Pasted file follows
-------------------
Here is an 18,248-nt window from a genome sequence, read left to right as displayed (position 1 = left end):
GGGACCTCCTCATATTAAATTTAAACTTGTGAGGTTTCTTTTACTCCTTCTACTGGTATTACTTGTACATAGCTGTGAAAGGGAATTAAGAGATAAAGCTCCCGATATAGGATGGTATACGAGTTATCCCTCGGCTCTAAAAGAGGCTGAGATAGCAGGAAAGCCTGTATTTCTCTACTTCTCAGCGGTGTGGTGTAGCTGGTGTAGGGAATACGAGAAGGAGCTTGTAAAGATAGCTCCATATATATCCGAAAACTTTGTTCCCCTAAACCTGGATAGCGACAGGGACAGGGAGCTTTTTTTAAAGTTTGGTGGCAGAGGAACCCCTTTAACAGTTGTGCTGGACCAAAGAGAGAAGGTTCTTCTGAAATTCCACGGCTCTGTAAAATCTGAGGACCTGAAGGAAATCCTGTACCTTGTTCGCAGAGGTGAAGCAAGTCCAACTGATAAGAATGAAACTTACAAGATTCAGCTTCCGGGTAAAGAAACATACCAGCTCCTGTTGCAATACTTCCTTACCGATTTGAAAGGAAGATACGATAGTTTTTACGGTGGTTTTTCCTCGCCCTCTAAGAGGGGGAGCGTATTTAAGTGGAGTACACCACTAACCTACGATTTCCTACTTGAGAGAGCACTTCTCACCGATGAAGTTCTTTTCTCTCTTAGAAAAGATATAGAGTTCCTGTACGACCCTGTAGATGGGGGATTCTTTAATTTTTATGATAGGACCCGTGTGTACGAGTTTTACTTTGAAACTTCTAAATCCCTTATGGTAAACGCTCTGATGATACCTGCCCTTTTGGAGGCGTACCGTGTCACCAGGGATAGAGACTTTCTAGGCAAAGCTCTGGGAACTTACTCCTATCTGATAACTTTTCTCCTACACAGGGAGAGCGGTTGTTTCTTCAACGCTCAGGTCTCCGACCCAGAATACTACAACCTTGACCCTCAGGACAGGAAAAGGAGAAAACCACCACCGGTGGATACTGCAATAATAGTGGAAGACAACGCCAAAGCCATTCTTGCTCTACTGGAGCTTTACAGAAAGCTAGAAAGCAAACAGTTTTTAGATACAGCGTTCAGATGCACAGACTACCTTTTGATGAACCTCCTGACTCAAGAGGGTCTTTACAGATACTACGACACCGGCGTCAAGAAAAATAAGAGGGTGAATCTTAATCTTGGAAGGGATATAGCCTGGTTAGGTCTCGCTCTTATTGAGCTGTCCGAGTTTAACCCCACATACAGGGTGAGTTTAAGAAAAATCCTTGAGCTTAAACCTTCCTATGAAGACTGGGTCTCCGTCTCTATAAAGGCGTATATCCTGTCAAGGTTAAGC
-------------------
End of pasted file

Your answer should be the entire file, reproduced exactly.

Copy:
Here is an 18,248-nt window from a genome sequence, read left to right as displayed (position 1 = left end):
GGGACCTCCTCATATTAAATTTAAACTTGTGAGGTTTCTTTTACTCCTTCTACTGGTATTACTTGTACATAGCTGTGAAAGGGAATTAAGAGATAAAGCTCCCGATATAGGATGGTATACGAGTTATCCCTCGGCTCTAAAAGAGGCTGAGATAGCAGGAAAGCCTGTATTTCTCTACTTCTCAGCGGTGTGGTGTAGCTGGTGTAGGGAATACGAGAAGGAGCTTGTAAAGATAGCTCCATATATATCCGAAAACTTTGTTCCCCTAAACCTGGATAGCGACAGGGACAGGGAGCTTTTTTTAAAGTTTGGTGGCAGAGGAACCCCTTTAACAGTTGTGCTGGACCAAAGAGAGAAGGTTCTTCTGAAATTCCACGGCTCTGTAAAATCTGAGGACCTGAAGGAAATCCTGTACCTTGTTCGCAGAGGTGAAGCAAGTCCAACTGATAAGAATGAAACTTACAAGATTCAGCTTCCGGGTAAAGAAACATACCAGCTCCTGTTGCAATACTTCCTTACCGATTTGAAAGGAAGATACGATAGTTTTTACGGTGGTTTTTCCTCGCCCTCTAAGAGGGGGAGCGTATTTAAGTGGAGTACACCACTAACCTACGATTTCCTACTTGAGAGAGCACTTCTCACCGATGAAGTTCTTTTCTCTCTTAGAAAAGATATAGAGTTCCTGTACGACCCTGTAGATGGGGGATTCTTTAATTTTTATGATAGGACCCGTGTGTACGAGTTTTACTTTGAAACTTCTAAATCCCTTATGGTAAACGCTCTGATGATACCTGCCCTTTTGGAGGCGTACCGTGTCACCAGGGATAGAGACTTTCTAGGCAAAGCTCTGGGAACTTACTCCTATCTGATAACTTTTCTCCTACACAGGGAGAGCGGTTGTTTCTTCAACGCTCAGGTCTCCGACCCAGAATACTACAACCTTGACCCTCAGGACAGGAAAAGGAGAAAACCACCACCGGTGGATACTGCAATAATAGTGGAAGACAACGCCAAAGCCATTCTTGCTCTACTGGAGCTTTACAGAAAGCTAGAAAGCAAACAGTTTTTAGATACAGCGTTCAGATGCACAGACTACCTTTTGATGAACCTCCTGACTCAAGAGGGTCTTTACAGATACTACGACACCGGCGTCAAGAAAAATAAGAGGGTGAATCTTAATCTTGGAAGGGATATAGCCTGGTTAGGTCTCGCTCTTATTGAGCTGTCCGAGTTTAACCCCACATACAGGGTGAGTTTAAGAAAAATCCTTGAGCTTAAACCTTCCTATGAAGACTGGGTCTCCGTCTCTATAAAGGCGTATATCCTGTCAAGGTTAAGC